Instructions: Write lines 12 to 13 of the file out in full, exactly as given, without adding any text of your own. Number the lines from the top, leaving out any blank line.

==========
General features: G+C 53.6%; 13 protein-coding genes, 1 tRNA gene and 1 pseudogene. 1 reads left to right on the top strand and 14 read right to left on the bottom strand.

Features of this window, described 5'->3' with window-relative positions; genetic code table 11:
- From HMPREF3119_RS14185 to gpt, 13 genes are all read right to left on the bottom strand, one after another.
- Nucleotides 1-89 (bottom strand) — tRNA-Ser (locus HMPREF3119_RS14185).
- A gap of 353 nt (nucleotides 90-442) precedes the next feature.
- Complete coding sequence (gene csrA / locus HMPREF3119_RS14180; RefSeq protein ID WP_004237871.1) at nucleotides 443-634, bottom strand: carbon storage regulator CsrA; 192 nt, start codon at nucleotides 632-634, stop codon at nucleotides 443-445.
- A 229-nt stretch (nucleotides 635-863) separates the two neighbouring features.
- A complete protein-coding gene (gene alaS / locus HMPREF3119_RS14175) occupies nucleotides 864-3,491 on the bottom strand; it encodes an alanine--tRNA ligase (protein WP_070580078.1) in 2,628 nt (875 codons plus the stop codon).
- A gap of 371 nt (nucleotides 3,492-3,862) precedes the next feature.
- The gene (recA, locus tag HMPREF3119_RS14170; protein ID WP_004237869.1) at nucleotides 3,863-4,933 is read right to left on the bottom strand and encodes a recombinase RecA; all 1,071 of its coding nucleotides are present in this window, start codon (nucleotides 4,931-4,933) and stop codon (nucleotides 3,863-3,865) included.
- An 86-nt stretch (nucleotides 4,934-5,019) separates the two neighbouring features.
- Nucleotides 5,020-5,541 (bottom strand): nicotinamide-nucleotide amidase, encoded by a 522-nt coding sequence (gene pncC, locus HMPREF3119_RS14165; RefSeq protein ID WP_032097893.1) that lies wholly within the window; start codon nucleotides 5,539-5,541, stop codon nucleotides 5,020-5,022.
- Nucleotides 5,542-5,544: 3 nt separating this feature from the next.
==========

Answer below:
- Nucleotides 5,020-5,541 (bottom strand): nicotinamide-nucleotide amidase, encoded by a 522-nt coding sequence (gene pncC, locus HMPREF3119_RS14165; RefSeq protein ID WP_032097893.1) that lies wholly within the window; start codon nucleotides 5,539-5,541, stop codon nucleotides 5,020-5,022.
- Nucleotides 5,542-5,544: 3 nt separating this feature from the next.